Monday, June 1, 2015

Fixes every renter should know

Once upon a time, renters didn't have to fix anything.....The End.  

Those days are long gone.  Try giving your landlord a call at 2 in the morning to tell him that your toilet is overflowing and see how quickly he jumps to come fix it.  But then again, why should he climb out of bed to fix your toilet?  Chances are the toilet's clogged up because of something you (or your children) tried to flush down it.

Leases these days are fairly specific about what the landlord is responsible for and what he's not responsible for.  If you insist on attempting to flush things down your toilet that truly aren't supposed to be flushed, pouring bacon grease down your sink until it clogs up or never cleaning the hair out of your shower/tub drain...then you should have to pay to have the plumber come out.  If your child or your mower throws a rock through a window, why should the landlord be responsible for replacing it?  Those are just a few of the fixes that a renter can be (and should be) held liable for.

So how to fix these nuisances?  Let look at the top three maintenance calls.

Let's start with the overflowing toilet.

Overflowing toilets are the worst!!  Unlike the picture above, I've never had a toilet overflow with clean water.....never.

There are the usual reasons for a toilet to overflow.  Either the drain is clogged or the floater isn't set properly.

First thing to do is turn off the water supply to your toilet.  Normally, there is a water supply line located on the bottom side of your toilet bowl with a valve attached to it.  Turn the value off.  This will stop any water from getting to your toilet.  This won't fix the problem, but it will prevent more water from spilling onto your floors while you either fix the problem or wait for the plumber to arrive.

If you can't find the valve another way to stop the water flow is to remove the cover of the tank and lift the floating ball high enough that the water stops running.  Next use a bucket to remove the water at the brim of your toilet bowl until the water level is well below the brim.  Don't pour this water out.  You will need it in another step.

The next thing you have to do is plunge your toilet until you notice water leaving the bowl.  Don't be afraid of this step.  Get in there and give it all you got!!  Once the water level goes down in the toilet bowl, it should mean the stoppage has been cleared.

Now you just need to pour the water you collected back in the toilet bowl and flush.  That should take care of the problem.  If it doesn't....repeat the plunging step and try again.  

If that still hasn't solved the problem....time to call a plumber.

Note:  Just because the packaging says it's safe to flush......doesn't mean it is.  The American Plumber Association begs people not to flush baby wipes, sanitary napkins, tampons, or baby diapers down their toilets.  Yet people still do it and wonder why their toilet becomes clogged.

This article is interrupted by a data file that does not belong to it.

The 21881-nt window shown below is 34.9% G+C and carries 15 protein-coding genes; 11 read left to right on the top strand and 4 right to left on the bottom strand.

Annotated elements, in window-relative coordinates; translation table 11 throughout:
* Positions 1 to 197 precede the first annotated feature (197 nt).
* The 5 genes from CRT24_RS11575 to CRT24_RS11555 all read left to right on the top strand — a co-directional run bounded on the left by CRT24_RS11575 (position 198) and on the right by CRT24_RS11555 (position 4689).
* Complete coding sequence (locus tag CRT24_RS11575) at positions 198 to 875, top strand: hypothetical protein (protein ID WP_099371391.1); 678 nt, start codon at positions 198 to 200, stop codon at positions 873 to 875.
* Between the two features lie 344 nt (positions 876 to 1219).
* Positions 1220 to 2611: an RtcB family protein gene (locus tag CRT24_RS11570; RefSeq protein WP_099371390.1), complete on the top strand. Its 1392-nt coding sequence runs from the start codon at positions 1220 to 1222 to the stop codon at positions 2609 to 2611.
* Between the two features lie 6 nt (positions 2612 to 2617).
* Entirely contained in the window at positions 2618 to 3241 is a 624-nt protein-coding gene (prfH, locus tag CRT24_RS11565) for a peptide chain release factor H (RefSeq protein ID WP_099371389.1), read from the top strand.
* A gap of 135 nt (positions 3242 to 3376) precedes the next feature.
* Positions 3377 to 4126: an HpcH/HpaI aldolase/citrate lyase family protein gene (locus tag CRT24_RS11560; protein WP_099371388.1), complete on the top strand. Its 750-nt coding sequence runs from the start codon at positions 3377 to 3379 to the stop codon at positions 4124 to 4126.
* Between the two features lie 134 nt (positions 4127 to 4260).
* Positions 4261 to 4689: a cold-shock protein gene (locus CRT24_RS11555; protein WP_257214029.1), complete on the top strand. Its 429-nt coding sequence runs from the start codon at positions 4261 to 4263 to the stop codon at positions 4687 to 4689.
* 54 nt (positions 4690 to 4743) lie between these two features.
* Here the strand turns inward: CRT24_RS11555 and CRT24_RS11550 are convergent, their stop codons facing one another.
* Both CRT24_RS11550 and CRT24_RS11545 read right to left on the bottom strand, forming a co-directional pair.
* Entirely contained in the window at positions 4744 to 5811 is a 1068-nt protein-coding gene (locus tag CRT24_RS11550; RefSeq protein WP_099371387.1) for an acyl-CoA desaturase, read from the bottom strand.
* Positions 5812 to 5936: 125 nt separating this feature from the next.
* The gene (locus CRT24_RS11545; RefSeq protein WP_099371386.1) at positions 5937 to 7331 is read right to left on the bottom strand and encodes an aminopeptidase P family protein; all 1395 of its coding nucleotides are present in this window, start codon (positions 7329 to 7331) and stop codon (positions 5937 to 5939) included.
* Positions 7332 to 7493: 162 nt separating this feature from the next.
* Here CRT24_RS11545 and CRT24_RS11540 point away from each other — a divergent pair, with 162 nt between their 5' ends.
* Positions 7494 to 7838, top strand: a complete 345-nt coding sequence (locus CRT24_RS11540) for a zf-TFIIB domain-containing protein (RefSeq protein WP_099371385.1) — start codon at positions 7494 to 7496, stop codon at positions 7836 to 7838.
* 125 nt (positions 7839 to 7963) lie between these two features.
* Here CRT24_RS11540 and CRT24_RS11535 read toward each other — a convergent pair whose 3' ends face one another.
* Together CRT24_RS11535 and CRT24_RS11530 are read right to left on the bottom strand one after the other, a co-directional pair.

Be wary of harsh drain cleaning products if you live in an older property.  Most older homes have metal pipes.  The chemicals in some of these drain cleaning products can and will eat through your pipes.  The end result is your toilet will drain....into your basement or beneath your house.  An old fashion hand auger that can be bought at any home improvement store will do the trick without damaging your pipes.

Clogged Sink

Even if you have a garbage disposal you should be extra careful about what goes into your sinks.  Any kind of animal product should be strictly avoided.  Grease, coffee grinds, gravy, bones, butter or anything else that will either congeal or that could penetrate a line or get wedged in a line should be avoided at all costs.

Should your sink become clogged, then dip as much of the water out of the sink as possible. Using a washcloth tightly stop up one of the sinks so the pressure exerted from plunging won't escape.  Next take your trusty plunger and go to work on the unstopped sink until the water drains freely.  Repeat as necessary.

If the above step doesn't work, then add a small box of baking soda to the clogged side making sure all the baking soda has gone down the drain.  Use the handle of a spoon or a skewer to push it down if necessary.  Then pour in a cup of vinegar.  Wait about 5 minutes to give the baking soda and vinegar time to do it's job.  At this point you should be able to run water through the sink without issue.

Most clogs happen in the area of pipe located just under your sink.  The "U" joint.  If you are good with your hands, you can unscrew this section (making certain to have a bucket beneath it to catch any water in the drain).  Once unscrewed, you can run an uncoiled clothes hanger through this section which should push out whatever was clogging the drain.  Then simply reattach and run water through the drain.  If this still hasn't done the trick...time to call a plumber.

Beeping Smoke Detector
These things can be so annoying when they wake you at night beeping.  Most common solution?  Replace the batteries.

As always, enjoy your space!